Carol Baxter | www.theinspiredlivingcenter.com | 772.785.7862
Denise responds ...
Ask yourself three questions, without age as a factor: Is my fear of being alone overriding my needs? Am I compromising my values? And am I willing to live with this situation just the way it is?
There is no pressure to come to any immediate decision no matter what your answers are. Allow yourself permission to focus all your energies on you for now. Physical and emotional self care may be long overdue. Engaging in some self awareness work may help you line up your relational requirements a little more clearly.
By consciously identifying and defining your own non-negotiable requirements, needs, and wants you will come to better understand yourself. There is no greater empowerment than self knowledge. And with this new knowledge you will feel more equipped to make the decision whether to stay in the relationship or not. Just make sure you do the work with yourself as the priority, not your partner.
Think about what Helen needs right now. And what about Helen's younger self? She should get a say. By delving into those much neglected needs, the old limiting beliefs that accompanied them will surface. Then you'll ask yourself if they are still serving you well. It will be then you will know what the right decision is for you.
Denise Wade | 610.639.6627
Laura responds …
The insight you offered at the end of your message is enlightening. Your inner voice is telling you that something is off in the relationship; however, your inner critic is hoping that you'll follow the same pattern again (and again, and again). Your inner voice is the healthy side of you recognizing his words are not matching his actions. In this case, 1 + 1 does not equal two. It doesn't add up.
Your challenge is to listen to your inner voice (aka your gut instincts), heed what it's saying, no matter how uncomfortable it makes you. It's going to be uncomfortable either way. Why not get healthy for you? End the legacy of unhealthy, unfaithful relationships. If he decides that monogamy is the way for him as well, great. Tell him you would like to explore a future with a couples therapist.
A coach would be helpful to strengthen your core. If, in the future, your partner would like to engage in couples work, I would suggest a therapist as there may be some "un-coachable issues." I wish you much success in your journey to healthy, cherishing, loving relationships.
Laura Moorman, ACC | www.relationshipawakenings.com
When it's time to stop arguing:
by Shirley Vollett
Old pain can easily get stimulated by current interactions.
~Patricia Love & Stephen Stosny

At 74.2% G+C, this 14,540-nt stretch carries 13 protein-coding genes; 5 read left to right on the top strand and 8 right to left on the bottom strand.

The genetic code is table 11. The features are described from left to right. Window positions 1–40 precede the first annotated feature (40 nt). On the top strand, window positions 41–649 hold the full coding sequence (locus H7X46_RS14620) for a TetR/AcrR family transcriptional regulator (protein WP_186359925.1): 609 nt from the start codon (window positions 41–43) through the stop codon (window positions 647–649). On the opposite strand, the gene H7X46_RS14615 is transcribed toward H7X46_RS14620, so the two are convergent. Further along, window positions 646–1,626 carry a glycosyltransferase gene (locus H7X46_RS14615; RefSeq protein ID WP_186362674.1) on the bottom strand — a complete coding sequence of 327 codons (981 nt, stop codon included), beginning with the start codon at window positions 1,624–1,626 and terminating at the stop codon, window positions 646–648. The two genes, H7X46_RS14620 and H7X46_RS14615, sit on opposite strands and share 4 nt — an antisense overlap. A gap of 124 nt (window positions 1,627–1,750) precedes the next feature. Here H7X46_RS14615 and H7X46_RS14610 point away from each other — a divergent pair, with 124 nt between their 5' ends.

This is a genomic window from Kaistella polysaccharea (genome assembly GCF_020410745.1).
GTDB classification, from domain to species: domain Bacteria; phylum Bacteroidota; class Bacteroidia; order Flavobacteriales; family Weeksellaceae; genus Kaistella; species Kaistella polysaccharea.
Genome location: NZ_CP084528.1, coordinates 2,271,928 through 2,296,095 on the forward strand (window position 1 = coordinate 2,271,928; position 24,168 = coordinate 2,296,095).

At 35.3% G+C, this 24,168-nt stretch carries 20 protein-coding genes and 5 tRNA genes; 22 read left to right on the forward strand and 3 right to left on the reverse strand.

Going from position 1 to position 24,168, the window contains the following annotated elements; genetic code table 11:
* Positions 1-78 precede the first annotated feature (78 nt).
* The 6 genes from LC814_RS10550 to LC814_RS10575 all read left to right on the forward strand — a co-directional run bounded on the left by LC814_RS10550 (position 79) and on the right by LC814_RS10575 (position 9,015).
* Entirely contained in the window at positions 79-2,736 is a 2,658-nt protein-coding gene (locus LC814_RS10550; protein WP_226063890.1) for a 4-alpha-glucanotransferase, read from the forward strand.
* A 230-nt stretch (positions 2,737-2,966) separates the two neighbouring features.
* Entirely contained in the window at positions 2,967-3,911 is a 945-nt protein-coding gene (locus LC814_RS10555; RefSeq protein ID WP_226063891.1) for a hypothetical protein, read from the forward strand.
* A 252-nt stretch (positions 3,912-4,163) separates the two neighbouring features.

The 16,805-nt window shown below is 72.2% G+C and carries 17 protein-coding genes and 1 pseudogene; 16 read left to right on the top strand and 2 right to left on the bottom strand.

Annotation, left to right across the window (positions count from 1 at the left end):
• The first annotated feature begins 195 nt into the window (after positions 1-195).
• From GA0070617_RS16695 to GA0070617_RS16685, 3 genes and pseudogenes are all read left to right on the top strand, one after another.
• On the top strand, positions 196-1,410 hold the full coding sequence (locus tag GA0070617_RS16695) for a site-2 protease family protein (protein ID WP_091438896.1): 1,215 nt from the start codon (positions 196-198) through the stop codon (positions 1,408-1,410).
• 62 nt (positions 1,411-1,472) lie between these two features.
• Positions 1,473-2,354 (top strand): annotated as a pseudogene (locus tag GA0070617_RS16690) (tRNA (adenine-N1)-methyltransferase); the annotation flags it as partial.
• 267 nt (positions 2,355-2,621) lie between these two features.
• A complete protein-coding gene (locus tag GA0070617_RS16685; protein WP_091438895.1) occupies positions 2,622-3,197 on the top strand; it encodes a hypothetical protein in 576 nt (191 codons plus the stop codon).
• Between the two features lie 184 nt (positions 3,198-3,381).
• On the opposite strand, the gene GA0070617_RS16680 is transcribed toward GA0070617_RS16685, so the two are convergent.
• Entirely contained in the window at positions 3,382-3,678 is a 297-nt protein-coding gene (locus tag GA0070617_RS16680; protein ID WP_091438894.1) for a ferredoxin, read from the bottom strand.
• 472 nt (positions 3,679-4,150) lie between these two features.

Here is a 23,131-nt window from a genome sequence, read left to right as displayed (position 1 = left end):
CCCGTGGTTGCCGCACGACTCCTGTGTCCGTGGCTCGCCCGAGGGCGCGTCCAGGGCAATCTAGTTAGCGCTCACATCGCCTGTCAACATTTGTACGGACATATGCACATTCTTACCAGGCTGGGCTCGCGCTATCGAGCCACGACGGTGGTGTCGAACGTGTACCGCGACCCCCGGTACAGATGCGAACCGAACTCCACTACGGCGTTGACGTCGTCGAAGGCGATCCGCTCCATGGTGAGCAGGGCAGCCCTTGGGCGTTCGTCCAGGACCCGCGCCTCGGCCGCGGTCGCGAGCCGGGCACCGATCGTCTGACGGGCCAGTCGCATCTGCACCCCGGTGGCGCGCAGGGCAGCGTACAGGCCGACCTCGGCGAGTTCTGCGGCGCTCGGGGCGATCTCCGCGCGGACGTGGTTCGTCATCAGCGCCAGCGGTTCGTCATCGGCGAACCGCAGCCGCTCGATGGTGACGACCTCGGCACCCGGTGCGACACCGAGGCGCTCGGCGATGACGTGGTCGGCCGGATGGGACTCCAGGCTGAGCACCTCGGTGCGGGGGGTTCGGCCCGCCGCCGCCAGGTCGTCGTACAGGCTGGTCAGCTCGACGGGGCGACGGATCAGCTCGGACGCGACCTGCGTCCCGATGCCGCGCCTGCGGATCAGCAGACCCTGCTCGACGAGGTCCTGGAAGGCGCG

I am often asked by clients how they can better deal with their emotional reactivity with a loved one. They aren't talking about minor irritations with a partner. They mean those times when a conversation suddenly "goes ballistic" – and they feel like their partner has become "the enemy."
It may happen during a conversation that starts out calmly and blows up unexpectedly. Or it may be a discussion that begins testily and goes downhill from there.
Usually they are knocked for a loop by something that their partner says or does - and they find themselves upset and triggered into intense feelings of fear, shame, anger or hurt. Or maybe they don't even know what emotions they're feeling. They just know that they're upset. And all of a sudden, their loving partner feels exceedingly unsafe to be around.
Once emotionally triggered, some individuals lash out and say things that they regret. Others collapse into a feeling of helplessness and withdraw.
Every now and then, most relationships experience a conflict that is emotionally triggering for one or both partners. So my clients' questions are important ones. How can we more constructively deal with our emotional reactivity? How can we prevent our conflicts from escalating when we are emotionally triggered? How do we know when to continue an intense conversation - and when to give it a rest?
Through some trial and error over the years, my husband and I have developed some strategies that help us navigate these difficult conversations. When I learned about the concept of "flooding" from relationship expert John Gottman, I realized WHY our strategies worked.
The idea of "flooding" provides a physiological understanding of what is going on at those times, why it is so hard to resolve things, why tensions seem to escalate and what is needed to diffuse the situation. I'd like to share that information with you.
Watch where you step!
My husband and I think of this condition - when both of us are emotionally triggered - as "the minefield". The more we try to pick our way out of it, the worse it gets. As we continue to react defensively, bombs go off everywhere we step. So over the years, we have learned that the best response when in a minefield is to STOP. Otherwise we will continue to do emotional damage to each other.